for the future, the best way to know pan size is to use a liquid measure to pour water into it. if it’s a two-piece pan line it first with a plastic bag such as a garbage bag.
i can tell you that by june, nordicware will be reissuing the famous 12 cup bundt pan. your 9-1/2 inch pan is almost certainly 10 cup capacity.
a good rule of thumb is to fill it no more than two-thirds full. but i sometimes fill it as much as 1-1/2 inch from the top and then it domes above the center tube while baking.
you will have extra batter using the smaller pan so use it to bake cupcakes.
Dec 17, 2005 | From the kitchen of Rose in Cake Questions
I've tried your lemon poppyseed pound cake recipe. They are delicious, my family loved them.
My question is: the mixing methoed you used is strange to me ( To mix the dry ingredients then add the add butter,liqiude.
Can you please explaine the name of that method why did you choose it?
i appreciate your asking this! the lemon poppyseed is my signature cake. the method of mixing i use for all my cakes in which butter is softened as opposed to melted as in genoise or oil cakes as in chiffon, is called the two-stage method in the cake baking industry. it had always been used only with high-ratio shortening but my claim to fame is that i worked out a way to use it with butter. this method results in a cake that is faster and easier to make and is more even and tender in texture. there is no disadvantage to using this method but it is important that the butter be cool room temperature (65 to 75 degrees F.) tbe best description is cool but squishable.
Dec 09, 2005 | From the kitchen of Rose in Cake Questions
I have a rather perplexing problem. Every time I make a cake with a streusel topping, the topping ends up sinking inside the cake, rather than sitting on top as it's supposed to. I'm beginning to think that my oven is cursed. I find it very hard to believe that every recipe I've tried is flawed, and I know that the batters were prepared correctly... Any ideas what could be causing this? Thanks for any help you can give me,
i had this happen when filming a t.v. show. the prep person made my streusel or crumb topped coffee cake and when i saw it there was NO crumb topping at all. the batter had swallowed up the entire amount. it turned out the oven was way off and the baking time was too long. the structure of the cake has to set quickly to hold the crumb topping up. my coffee cake uses sourcream which makes a more acidic batter which also helps to set the structure.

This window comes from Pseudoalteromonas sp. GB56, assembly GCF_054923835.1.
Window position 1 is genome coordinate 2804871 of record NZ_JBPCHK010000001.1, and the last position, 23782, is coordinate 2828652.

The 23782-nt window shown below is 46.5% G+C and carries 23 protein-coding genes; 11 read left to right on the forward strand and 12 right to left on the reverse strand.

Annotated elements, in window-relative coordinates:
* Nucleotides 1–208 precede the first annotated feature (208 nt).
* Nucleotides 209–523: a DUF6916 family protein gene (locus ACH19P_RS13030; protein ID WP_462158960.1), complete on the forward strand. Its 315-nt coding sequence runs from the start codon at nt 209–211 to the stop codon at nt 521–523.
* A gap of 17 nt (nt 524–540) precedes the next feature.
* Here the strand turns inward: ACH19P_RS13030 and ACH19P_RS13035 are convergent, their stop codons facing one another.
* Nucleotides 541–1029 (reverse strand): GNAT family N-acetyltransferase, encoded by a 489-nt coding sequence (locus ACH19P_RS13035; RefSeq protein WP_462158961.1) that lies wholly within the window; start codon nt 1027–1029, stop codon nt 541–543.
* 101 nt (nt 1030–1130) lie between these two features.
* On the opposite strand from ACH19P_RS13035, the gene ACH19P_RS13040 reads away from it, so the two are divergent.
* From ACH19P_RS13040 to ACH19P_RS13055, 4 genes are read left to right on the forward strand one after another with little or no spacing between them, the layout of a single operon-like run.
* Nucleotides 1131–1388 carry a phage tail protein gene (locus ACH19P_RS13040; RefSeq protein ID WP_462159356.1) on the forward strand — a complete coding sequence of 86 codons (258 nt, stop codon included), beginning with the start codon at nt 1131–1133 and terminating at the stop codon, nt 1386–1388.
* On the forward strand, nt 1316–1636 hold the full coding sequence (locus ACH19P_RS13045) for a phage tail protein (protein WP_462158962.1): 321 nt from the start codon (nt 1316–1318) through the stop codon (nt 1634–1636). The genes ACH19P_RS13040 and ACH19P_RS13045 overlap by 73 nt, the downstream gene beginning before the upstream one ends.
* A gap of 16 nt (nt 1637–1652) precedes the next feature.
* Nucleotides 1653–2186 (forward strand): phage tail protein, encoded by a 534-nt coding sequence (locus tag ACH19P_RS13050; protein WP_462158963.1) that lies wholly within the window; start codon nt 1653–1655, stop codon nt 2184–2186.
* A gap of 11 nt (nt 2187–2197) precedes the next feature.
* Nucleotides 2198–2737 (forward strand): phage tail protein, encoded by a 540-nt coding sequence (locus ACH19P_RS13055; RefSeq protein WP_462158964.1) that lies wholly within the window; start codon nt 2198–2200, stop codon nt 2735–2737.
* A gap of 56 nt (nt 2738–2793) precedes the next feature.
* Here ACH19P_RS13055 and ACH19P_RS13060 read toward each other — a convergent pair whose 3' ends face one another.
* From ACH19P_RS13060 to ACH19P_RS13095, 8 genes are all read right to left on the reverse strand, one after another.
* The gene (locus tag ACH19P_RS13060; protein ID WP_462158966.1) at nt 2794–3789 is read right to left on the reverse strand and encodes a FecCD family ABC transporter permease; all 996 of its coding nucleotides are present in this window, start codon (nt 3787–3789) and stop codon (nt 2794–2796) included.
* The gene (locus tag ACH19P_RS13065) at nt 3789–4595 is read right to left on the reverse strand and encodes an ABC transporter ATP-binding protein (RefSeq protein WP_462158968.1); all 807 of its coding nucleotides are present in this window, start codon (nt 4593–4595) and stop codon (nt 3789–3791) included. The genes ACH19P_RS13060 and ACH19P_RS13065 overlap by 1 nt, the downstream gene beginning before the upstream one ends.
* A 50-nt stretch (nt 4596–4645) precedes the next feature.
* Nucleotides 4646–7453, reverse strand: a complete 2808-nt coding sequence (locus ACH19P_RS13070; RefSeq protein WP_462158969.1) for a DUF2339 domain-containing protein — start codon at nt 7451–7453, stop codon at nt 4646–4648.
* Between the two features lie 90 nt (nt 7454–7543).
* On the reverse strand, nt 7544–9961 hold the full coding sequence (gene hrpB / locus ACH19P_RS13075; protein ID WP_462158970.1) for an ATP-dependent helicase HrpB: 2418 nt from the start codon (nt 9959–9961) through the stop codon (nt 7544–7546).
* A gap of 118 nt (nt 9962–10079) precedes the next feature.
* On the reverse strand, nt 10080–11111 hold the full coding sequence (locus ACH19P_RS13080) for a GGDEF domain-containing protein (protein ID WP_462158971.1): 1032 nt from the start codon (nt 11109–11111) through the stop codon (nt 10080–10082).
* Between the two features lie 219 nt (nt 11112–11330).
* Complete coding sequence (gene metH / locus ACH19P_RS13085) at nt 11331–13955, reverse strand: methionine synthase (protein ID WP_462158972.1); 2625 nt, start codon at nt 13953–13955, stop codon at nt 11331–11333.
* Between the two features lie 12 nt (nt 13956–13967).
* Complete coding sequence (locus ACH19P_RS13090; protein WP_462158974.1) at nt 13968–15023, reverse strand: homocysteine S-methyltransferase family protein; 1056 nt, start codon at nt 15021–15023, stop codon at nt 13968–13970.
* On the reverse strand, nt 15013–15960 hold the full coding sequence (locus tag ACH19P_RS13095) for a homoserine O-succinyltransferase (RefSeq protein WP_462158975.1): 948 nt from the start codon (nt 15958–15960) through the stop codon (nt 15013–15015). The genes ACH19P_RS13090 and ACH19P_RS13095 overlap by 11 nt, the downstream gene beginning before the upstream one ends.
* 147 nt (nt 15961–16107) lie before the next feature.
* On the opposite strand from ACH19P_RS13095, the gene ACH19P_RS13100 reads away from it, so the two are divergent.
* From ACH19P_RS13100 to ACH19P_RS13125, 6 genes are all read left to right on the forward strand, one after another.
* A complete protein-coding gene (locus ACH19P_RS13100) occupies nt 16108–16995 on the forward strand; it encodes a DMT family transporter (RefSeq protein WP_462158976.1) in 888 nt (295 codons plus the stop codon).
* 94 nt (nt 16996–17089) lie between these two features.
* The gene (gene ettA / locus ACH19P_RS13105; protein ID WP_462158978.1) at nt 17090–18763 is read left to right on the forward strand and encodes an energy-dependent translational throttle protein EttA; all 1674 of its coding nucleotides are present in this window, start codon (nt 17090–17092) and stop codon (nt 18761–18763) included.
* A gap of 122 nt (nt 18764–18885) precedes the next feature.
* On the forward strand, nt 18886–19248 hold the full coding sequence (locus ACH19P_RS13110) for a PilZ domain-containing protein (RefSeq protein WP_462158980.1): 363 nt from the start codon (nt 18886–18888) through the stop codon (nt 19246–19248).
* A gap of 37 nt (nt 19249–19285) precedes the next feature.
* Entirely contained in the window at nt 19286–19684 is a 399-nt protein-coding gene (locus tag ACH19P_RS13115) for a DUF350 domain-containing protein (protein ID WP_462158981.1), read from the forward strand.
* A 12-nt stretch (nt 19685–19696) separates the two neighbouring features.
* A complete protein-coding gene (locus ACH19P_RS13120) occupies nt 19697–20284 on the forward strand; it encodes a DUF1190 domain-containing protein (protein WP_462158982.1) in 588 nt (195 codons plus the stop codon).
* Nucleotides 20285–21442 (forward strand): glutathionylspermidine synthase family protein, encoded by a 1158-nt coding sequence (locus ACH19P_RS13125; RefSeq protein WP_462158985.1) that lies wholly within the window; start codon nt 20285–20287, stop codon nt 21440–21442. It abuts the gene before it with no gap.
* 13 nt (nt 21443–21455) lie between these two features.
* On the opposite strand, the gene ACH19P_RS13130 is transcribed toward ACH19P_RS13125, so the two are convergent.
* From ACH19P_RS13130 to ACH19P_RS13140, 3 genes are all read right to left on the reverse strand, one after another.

but for absolutely perfection, i now add the crumb topping after 30 minutes of baking. i lift the cake out of the oven and quickly strew the crumbs on top. then gently place it back in the oven.
Nov 30, 2005 | From the kitchen of Rose in Cake Questions
I live in Australia and decorate cakes for friends and family. I just discovered an old copy of your book the cake bible in my local library. I think its great so I have looked up your site. I was just wondering if the book has been revised and updated since first being published? I notice that mud cakes are not covered at all in the book I borrowed and there are some other modern things missing too. Anyway I know you're busy so thanks for your time. Keep up the good work.
thank you for asking. in fact, the first revision of the cake bible has just come out but i haven't added any new cakes. what i revised was the equipment and ingredient sources, how to adjust batter for the more current pan sizes that are 2 inches high instead of 1-1/2 inches, and the chocolate sections because people don't talk chocolate brand anymore, they talk percentage of chocolate mass!
i am, at the present time, working on a comprehensive four color cake book for wiley which will be out in the next two or three years and it will include some of the newer cakes.
Is it possible to attach ribbons made from fondant around the bottom edges of the tiers of a buttercream frosted wedding cake? How and at what point in assembly would you attach them? Thanks.
the answer is yes! i would apply them after the cake is assembled. they will stick to the buttercream so you should have no problem holding them in place.
What is the difference between your "favorite yellow cake" in this blog and the yellow cake in the Cake Bible in terms of taste and texture? Also, I recently made a French buttercream that tasted like a bowl of butter and a powdered sugar and butter frosting that tasted like pure sugar. What is the best vanilla frosting to use for cupcakes?